Studies have implemented methods to prevent sequencing of host contamination. Careful centrifugation, pelleting, and rinsing of infective spores during RNA extraction, as well as PCR amplification using host-specific primers, has been used to ensure purity of isolation [12, 21]. Another study meticulously isolated infective stages released from oligochaetes via micropipetting [13]. However, even with such precautionary measures, studies have reported spurious findings, such as the identification of four putative myxozoan Hox homologs [22] that were later shown to be of Northern pike and bryozoan origin [9]. One solution is to generate a library in parallel of uninfected host tissue that can be used to subtract matching sequences in the infected library [12, 13]. However, this is time-consuming, costly, and may not be a realistic option for many studies. In light of the unreliability of separation of host and parasite, initial transcriptomic studies have focused only on characterization of cnidarian-specific genes, such that host contaminants were not a concern [12]. In order to facilitate wider study of myxozoan evolution with transcriptomic data cleared of contaminant transcripts, this study describes in silico hybridization, an iterative similarity searching and filtration pipeline. This pipeline was tested on previous datasets to explore the extent to which host transcripts pervaded. As a case study, this pipeline was then implemented on Myxobolus pendula, a cyst-forming parasite of gill arch of the common creek chub Semotilus atromaculatus. With the set of transcripts identified with reasonable certainty as exclusively myxozoan, functional genetic study can be implemented. As a framework for future transcriptomic investigation of the evolution of these highly derived parasites, this study used the filtered set of transcripts to mine for taxonomically restricted genes as well as genes with non-cnidarian homologs, describe for the first time putative venom homologs, and characterize proteins related to extracellular communication.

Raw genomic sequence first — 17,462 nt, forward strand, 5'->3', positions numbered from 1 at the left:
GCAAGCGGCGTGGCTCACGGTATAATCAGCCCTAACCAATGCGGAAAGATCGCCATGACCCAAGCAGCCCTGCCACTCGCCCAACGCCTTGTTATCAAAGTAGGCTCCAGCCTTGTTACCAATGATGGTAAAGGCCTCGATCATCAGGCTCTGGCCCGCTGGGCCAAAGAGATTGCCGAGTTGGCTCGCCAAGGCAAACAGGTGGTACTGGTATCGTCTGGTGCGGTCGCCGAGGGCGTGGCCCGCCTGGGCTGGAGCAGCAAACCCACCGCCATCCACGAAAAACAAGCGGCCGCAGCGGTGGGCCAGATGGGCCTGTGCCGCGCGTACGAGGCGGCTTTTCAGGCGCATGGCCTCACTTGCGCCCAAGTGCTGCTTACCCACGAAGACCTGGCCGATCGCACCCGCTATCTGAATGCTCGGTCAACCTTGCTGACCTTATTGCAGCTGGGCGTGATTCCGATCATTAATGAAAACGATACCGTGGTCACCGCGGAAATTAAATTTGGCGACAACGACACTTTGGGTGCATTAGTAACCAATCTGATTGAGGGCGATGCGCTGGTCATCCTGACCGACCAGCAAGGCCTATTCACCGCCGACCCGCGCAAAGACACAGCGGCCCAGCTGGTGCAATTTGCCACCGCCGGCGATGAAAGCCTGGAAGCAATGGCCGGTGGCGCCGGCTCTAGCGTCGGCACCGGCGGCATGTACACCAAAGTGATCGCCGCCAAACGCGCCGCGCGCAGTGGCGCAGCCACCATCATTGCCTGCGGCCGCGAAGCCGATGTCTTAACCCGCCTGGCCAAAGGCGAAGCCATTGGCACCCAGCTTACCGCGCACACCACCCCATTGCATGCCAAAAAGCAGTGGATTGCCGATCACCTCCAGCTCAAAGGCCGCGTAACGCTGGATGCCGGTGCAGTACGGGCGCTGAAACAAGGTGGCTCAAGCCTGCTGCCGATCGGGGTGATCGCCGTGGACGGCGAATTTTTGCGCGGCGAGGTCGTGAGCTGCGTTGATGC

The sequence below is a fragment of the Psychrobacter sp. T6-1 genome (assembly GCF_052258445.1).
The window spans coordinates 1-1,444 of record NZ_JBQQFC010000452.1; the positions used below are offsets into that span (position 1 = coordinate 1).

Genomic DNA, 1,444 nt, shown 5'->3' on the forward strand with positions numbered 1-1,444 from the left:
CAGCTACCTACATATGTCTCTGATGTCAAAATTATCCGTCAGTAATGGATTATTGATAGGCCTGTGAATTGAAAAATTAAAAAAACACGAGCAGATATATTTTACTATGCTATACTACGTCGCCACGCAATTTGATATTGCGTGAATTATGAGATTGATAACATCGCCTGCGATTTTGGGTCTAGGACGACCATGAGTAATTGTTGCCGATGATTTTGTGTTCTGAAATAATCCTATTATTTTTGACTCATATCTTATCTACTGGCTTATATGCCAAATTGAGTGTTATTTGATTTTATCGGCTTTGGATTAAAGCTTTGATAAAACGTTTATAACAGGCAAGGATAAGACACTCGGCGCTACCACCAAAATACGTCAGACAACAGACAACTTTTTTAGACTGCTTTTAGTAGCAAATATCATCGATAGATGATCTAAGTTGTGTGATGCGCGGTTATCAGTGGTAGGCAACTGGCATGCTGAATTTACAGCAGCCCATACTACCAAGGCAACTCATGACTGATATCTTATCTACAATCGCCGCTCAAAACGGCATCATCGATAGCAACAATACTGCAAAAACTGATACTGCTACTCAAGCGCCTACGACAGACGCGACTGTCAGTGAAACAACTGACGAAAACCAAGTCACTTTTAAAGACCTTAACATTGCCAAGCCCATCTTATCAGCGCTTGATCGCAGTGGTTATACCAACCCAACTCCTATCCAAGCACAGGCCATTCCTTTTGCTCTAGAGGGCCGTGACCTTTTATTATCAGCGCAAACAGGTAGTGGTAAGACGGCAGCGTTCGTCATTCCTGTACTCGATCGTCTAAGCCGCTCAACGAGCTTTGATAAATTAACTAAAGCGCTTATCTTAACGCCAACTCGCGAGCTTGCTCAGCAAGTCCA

Results

RNA isolated from encysted plasmodia of Myxobolus pendula infecting gill filaments of common creek chub Semotilus atromaculatus (Fig. 1) was used in a high-throughput Illumina HiSeq 2500 sequencing reaction. Three libraries of purified RNA were prepared: two from early and late stage cystic development collected summer 2004 (FCC and FLS), and a third from late stage development collected summer 2014 (MP13). These libraries occupied 1/5th, 1/7th, and 1/7th of a lane of a flow cell, producing a total of 285,813,509 paired 125 bp reads. Following removal of low quality reads (Phred score ≤30, reads below 75 bp), de novo assembly of each library individually using the software Trinity [23], concatenation of the three sets of assembled contigs, and filtering for transcript redundancy using CD-HIT-EST [24], a final set of 575,740 transcripts was produced. Sequence and assembly statistics are summarized in Table 1.

Fig. 1
figure1

Encysted plasmodia of Myxobolus pendula from gill arch of Semotilus atromaculatus. a Cysts encapsulating the sporogenic stages of M. pendula are seen among the gill filaments. b Close-up of cyst revealing vascularization and attachment to gill arch by host-derived connective tissue

Table 1 Sequencing, assembly, and in silico hybridization statistics